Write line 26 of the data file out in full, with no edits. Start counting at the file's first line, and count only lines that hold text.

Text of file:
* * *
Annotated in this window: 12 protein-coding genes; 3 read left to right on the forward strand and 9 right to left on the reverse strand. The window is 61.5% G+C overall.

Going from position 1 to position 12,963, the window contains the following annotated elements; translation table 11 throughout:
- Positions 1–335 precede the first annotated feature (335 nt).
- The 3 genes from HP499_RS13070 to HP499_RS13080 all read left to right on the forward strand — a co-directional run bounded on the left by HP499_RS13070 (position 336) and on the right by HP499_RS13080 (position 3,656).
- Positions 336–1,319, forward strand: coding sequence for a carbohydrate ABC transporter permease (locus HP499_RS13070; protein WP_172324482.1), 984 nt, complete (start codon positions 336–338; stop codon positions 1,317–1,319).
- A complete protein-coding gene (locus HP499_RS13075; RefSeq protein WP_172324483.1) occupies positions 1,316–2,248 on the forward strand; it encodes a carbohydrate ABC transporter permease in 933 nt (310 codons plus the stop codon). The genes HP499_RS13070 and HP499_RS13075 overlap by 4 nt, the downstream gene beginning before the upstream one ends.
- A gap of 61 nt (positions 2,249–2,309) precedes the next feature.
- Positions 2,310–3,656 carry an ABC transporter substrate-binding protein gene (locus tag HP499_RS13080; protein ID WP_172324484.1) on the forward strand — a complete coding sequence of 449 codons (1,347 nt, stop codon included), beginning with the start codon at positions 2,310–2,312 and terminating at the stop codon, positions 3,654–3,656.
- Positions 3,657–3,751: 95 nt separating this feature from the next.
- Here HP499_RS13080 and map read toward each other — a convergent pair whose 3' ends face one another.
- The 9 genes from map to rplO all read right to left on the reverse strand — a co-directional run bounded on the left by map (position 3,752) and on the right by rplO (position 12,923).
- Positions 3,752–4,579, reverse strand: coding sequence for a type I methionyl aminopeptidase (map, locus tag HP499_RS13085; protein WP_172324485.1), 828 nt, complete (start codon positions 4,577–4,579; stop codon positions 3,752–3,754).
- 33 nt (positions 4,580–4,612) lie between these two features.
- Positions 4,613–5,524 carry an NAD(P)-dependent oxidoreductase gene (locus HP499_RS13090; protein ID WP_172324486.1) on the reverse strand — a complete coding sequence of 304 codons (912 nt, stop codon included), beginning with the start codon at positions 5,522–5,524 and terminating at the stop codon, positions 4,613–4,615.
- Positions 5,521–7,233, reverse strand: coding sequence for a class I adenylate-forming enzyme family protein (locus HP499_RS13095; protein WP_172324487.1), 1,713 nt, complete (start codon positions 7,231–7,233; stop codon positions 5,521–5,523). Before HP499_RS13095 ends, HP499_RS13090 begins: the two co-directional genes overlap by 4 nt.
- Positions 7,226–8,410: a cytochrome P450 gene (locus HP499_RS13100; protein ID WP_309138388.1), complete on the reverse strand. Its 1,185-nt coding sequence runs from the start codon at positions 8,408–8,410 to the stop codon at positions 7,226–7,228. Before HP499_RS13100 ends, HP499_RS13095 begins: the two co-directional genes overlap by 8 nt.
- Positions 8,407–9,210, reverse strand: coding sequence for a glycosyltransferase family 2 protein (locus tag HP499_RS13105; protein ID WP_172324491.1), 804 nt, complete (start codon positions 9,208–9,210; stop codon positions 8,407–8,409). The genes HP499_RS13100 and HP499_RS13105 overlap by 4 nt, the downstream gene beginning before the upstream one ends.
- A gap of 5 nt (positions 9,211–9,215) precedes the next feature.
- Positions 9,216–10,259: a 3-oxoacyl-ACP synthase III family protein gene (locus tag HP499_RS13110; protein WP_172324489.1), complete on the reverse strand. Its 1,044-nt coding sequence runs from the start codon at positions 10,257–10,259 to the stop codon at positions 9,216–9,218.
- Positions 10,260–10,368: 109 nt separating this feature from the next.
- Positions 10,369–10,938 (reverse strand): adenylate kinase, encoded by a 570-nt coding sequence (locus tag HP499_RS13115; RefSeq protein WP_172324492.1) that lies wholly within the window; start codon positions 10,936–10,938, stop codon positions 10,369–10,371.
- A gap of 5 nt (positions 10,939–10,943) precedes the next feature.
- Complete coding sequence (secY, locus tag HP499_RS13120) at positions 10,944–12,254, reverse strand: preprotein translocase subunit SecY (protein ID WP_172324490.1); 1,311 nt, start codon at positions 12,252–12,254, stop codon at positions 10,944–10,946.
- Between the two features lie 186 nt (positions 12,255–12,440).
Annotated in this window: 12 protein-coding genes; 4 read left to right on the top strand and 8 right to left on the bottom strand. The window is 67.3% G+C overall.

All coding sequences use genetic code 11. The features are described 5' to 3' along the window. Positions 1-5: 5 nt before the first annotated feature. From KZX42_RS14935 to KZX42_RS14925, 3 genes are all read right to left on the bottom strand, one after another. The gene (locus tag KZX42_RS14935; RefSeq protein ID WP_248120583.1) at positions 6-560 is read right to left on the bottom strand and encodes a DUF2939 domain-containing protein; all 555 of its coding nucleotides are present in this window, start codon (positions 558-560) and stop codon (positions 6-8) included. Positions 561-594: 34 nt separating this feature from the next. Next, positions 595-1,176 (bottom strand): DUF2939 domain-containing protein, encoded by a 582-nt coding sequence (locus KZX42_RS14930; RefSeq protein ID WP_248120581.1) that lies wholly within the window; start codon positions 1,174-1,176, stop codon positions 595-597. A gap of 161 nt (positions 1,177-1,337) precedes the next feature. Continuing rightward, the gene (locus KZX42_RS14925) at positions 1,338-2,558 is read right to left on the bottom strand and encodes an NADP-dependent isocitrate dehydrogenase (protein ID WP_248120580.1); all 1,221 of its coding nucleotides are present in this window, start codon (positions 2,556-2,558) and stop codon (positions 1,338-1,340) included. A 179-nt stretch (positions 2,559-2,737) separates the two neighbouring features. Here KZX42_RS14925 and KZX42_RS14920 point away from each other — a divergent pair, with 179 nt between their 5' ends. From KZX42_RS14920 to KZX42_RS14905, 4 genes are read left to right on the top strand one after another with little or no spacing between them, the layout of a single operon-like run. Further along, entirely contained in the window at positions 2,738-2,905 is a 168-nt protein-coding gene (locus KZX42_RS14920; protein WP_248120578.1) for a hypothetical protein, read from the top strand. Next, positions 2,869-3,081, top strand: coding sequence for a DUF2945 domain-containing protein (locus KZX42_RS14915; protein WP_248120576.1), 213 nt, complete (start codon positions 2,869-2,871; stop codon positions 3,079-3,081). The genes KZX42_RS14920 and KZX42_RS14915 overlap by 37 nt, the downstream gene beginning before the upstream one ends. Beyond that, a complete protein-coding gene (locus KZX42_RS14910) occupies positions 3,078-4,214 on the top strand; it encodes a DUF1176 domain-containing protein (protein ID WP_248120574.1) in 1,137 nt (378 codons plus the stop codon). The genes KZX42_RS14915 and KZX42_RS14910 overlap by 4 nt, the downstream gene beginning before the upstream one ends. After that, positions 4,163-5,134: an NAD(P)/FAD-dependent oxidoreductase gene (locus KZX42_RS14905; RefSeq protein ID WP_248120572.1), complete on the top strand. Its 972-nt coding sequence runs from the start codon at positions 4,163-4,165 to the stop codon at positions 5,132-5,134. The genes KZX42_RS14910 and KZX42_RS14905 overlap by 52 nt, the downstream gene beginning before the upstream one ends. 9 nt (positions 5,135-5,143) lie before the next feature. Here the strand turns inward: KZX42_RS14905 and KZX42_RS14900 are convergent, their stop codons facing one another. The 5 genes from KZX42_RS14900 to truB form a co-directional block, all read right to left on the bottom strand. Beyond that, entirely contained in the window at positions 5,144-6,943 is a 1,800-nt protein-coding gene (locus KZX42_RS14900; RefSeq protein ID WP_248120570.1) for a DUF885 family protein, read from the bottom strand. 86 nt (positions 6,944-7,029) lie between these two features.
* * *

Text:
All coding sequences use genetic code 11. The features are described 5' to 3' along the window. Positions 1-5: 5 nt before the first annotated feature. From KZX42_RS14935 to KZX42_RS14925, 3 genes are all read right to left on the bottom strand, one after another. The gene (locus tag KZX42_RS14935; RefSeq protein ID WP_248120583.1) at positions 6-560 is read right to left on the bottom strand and encodes a DUF2939 domain-containing protein; all 555 of its coding nucleotides are present in this window, start codon (positions 558-560) and stop codon (positions 6-8) included. Positions 561-594: 34 nt separating this feature from the next. Next, positions 595-1,176 (bottom strand): DUF2939 domain-containing protein, encoded by a 582-nt coding sequence (locus KZX42_RS14930; RefSeq protein ID WP_248120581.1) that lies wholly within the window; start codon positions 1,174-1,176, stop codon positions 595-597. A gap of 161 nt (positions 1,177-1,337) precedes the next feature. Continuing rightward, the gene (locus KZX42_RS14925) at positions 1,338-2,558 is read right to left on the bottom strand and encodes an NADP-dependent isocitrate dehydrogenase (protein ID WP_248120580.1); all 1,221 of its coding nucleotides are present in this window, start codon (positions 2,556-2,558) and stop codon (positions 1,338-1,340) included. A 179-nt stretch (positions 2,559-2,737) separates the two neighbouring features. Here KZX42_RS14925 and KZX42_RS14920 point away from each other — a divergent pair, with 179 nt between their 5' ends. From KZX42_RS14920 to KZX42_RS14905, 4 genes are read left to right on the top strand one after another with little or no spacing between them, the layout of a single operon-like run. Further along, entirely contained in the window at positions 2,738-2,905 is a 168-nt protein-coding gene (locus KZX42_RS14920; protein WP_248120578.1) for a hypothetical protein, read from the top strand. Next, positions 2,869-3,081, top strand: coding sequence for a DUF2945 domain-containing protein (locus KZX42_RS14915; protein WP_248120576.1), 213 nt, complete (start codon positions 2,869-2,871; stop codon positions 3,079-3,081). The genes KZX42_RS14920 and KZX42_RS14915 overlap by 37 nt, the downstream gene beginning before the upstream one ends. Beyond that, a complete protein-coding gene (locus KZX42_RS14910) occupies positions 3,078-4,214 on the top strand; it encodes a DUF1176 domain-containing protein (protein ID WP_248120574.1) in 1,137 nt (378 codons plus the stop codon). The genes KZX42_RS14915 and KZX42_RS14910 overlap by 4 nt, the downstream gene beginning before the upstream one ends. After that, positions 4,163-5,134: an NAD(P)/FAD-dependent oxidoreductase gene (locus KZX42_RS14905; RefSeq protein ID WP_248120572.1), complete on the top strand. Its 972-nt coding sequence runs from the start codon at positions 4,163-4,165 to the stop codon at positions 5,132-5,134. The genes KZX42_RS14910 and KZX42_RS14905 overlap by 52 nt, the downstream gene beginning before the upstream one ends. 9 nt (positions 5,135-5,143) lie before the next feature. Here the strand turns inward: KZX42_RS14905 and KZX42_RS14900 are convergent, their stop codons facing one another. The 5 genes from KZX42_RS14900 to truB form a co-directional block, all read right to left on the bottom strand. Beyond that, entirely contained in the window at positions 5,144-6,943 is a 1,800-nt protein-coding gene (locus KZX42_RS14900; RefSeq protein ID WP_248120570.1) for a DUF885 family protein, read from the bottom strand. 86 nt (positions 6,944-7,029) lie between these two features.